Squirrel Wisdom (a poem)

I often envy squirrels.

Not so much for their acorns
Or their rounded winter bellies
Or the claws that make them Velcro to the trees
Or their lofty, branchy life.

It is the way they live it.
The joy from sustenance that falls before them
The knowing what they hold within them is enough
The unafraid closeness

And above all, the willingness, the trusting
At the the tip of every tree branch
To let go
And find another.

On my worst days
I am just a root
Pushing further into the darkness
For the comfort of firmer purchase

On my better days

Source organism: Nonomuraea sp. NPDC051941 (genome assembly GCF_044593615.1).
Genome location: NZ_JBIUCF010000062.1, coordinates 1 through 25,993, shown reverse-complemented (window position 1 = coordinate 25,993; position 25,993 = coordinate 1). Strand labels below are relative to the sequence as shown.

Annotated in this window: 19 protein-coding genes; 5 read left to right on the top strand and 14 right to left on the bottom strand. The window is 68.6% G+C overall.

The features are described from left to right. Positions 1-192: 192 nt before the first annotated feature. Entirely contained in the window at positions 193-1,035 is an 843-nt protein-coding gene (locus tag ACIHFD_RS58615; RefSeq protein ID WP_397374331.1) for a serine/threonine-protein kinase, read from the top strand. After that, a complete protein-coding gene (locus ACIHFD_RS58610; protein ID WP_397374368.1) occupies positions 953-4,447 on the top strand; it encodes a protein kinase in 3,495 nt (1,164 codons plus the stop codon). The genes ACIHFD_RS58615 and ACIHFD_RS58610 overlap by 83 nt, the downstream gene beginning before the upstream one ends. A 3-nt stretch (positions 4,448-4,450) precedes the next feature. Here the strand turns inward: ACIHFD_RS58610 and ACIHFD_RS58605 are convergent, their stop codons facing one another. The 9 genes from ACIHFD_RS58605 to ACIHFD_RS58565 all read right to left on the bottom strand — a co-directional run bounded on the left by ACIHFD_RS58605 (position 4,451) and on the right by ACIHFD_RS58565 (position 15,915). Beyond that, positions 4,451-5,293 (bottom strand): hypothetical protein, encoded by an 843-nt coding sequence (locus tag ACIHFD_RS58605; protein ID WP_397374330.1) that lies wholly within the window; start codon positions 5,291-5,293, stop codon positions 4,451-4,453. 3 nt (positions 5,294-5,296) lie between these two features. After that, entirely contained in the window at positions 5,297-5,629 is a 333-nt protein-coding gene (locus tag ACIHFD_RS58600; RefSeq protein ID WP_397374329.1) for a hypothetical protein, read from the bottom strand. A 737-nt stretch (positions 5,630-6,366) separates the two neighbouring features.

I am vine
Absentminded in my search for light
Clinging tightly
To a world that I am terrified to lose
While just the edges of my eyes
Suggest other worlds
Worth embracing

“I hope you don’t put down roots up there”
Says my grandmother
In her wilting living room.

My mom and uncle laugh.
“She isn’t a roots person.” They say.
“Let her fly.”

If only,
aches my soul.
If only on my best days
And at the tips of branches
I can be a squirrel.

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